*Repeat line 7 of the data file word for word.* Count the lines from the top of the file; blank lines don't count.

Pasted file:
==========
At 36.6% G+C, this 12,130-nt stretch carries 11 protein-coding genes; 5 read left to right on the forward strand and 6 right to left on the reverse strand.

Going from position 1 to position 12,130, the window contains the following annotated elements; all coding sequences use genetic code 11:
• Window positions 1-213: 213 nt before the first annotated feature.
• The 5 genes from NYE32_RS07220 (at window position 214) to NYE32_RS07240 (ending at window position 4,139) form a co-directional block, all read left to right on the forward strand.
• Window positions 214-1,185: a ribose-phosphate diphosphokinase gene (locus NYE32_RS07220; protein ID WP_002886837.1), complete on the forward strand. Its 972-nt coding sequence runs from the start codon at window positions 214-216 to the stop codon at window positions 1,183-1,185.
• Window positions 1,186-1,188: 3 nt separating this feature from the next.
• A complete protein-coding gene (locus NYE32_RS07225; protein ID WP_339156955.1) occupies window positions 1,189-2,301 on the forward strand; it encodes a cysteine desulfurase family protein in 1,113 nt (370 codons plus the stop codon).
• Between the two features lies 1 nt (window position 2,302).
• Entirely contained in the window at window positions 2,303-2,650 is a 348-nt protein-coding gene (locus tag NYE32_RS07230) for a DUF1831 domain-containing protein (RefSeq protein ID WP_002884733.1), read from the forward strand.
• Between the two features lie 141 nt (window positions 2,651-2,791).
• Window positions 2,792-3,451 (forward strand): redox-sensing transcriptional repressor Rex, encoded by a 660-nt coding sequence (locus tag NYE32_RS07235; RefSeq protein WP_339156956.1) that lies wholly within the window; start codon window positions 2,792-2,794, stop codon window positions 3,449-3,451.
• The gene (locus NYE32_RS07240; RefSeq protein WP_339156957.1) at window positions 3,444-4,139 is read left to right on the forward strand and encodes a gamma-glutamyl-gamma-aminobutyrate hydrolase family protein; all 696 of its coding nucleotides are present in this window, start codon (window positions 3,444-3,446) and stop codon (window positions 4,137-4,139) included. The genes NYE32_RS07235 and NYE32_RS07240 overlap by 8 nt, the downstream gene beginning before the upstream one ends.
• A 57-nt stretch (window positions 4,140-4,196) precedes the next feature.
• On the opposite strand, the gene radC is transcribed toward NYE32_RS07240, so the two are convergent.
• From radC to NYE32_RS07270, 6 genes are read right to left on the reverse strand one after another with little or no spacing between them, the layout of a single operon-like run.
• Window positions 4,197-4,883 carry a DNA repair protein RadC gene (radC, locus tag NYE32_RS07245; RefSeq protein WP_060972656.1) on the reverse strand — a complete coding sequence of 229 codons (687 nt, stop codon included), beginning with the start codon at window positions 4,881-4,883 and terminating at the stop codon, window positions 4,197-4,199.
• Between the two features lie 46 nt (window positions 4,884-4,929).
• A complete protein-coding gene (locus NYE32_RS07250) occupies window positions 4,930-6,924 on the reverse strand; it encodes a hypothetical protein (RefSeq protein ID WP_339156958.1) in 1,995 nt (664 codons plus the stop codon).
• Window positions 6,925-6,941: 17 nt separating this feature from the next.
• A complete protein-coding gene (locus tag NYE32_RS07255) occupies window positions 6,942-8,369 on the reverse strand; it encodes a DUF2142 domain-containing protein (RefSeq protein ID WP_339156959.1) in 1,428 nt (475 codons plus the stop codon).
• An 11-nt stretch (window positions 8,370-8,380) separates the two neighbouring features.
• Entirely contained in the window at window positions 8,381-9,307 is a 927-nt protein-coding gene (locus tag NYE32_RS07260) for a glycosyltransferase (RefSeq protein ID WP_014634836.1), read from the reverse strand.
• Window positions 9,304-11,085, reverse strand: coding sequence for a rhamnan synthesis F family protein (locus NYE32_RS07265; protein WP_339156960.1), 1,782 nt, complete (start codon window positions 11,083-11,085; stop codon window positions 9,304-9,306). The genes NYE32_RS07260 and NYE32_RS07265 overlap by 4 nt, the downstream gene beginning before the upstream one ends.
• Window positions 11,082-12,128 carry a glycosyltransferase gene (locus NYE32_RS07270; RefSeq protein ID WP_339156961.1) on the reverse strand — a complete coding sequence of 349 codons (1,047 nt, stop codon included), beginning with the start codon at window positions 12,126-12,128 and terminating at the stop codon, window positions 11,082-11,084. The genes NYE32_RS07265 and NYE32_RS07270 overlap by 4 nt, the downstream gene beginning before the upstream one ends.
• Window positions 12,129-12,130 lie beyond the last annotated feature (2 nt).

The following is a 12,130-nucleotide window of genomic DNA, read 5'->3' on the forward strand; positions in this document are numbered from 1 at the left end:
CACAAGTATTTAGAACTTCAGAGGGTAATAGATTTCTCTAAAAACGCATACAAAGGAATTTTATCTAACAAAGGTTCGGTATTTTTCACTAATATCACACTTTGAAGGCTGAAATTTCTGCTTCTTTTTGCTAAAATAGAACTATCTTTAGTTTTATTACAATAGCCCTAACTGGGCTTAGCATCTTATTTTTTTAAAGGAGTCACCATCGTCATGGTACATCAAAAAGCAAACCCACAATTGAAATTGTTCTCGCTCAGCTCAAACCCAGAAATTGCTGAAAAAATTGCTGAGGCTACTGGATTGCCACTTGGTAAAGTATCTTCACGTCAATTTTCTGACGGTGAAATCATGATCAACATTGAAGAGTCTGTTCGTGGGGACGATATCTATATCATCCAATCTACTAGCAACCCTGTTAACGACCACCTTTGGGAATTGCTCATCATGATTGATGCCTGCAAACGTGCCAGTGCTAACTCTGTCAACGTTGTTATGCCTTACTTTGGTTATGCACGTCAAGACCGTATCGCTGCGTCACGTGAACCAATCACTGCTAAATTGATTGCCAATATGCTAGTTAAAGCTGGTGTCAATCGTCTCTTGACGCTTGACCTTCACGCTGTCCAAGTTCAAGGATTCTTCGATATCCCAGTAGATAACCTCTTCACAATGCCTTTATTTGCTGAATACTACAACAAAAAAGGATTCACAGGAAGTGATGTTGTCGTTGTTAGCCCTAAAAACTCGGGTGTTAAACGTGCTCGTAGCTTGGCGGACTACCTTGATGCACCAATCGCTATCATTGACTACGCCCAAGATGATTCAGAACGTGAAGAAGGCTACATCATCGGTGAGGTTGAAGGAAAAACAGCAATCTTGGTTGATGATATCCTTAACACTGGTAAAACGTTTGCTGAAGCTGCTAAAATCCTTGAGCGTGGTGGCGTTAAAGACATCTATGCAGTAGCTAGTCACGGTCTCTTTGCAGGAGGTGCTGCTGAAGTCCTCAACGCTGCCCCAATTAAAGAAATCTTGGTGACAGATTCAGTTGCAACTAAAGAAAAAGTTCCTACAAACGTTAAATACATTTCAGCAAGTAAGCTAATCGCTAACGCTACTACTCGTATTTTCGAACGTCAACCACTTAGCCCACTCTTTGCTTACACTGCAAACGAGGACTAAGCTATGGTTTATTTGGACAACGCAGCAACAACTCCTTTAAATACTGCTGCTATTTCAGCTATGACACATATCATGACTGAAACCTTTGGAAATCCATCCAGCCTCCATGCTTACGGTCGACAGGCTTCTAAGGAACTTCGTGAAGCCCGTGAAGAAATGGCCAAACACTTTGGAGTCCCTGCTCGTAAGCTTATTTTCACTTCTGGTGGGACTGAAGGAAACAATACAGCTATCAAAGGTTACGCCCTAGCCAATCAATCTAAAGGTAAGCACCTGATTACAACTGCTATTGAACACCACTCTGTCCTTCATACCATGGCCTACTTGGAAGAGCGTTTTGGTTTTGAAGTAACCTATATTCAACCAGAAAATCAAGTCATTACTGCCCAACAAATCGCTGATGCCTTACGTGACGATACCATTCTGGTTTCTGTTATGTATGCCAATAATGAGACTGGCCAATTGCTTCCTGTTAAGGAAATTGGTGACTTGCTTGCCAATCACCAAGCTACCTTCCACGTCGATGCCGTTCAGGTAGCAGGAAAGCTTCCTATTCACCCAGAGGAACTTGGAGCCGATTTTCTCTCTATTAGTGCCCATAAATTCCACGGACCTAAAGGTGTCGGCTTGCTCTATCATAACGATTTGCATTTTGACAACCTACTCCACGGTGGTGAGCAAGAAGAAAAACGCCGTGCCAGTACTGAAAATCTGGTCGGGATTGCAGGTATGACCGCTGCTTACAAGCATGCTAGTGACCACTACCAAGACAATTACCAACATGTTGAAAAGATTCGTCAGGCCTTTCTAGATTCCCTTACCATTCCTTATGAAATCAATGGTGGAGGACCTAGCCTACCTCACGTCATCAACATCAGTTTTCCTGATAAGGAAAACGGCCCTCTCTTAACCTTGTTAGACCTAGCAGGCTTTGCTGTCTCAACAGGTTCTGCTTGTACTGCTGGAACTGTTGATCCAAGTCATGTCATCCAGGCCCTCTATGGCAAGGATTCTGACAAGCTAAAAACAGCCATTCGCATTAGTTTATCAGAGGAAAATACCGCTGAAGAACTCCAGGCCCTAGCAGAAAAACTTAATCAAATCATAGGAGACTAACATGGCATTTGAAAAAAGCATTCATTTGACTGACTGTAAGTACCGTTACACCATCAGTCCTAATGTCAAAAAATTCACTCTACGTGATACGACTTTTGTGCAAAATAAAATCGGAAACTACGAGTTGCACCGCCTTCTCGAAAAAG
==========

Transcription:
• A complete protein-coding gene (locus NYE32_RS07225; protein ID WP_339156955.1) occupies window positions 1,189-2,301 on the forward strand; it encodes a cysteine desulfurase family protein in 1,113 nt (370 codons plus the stop codon).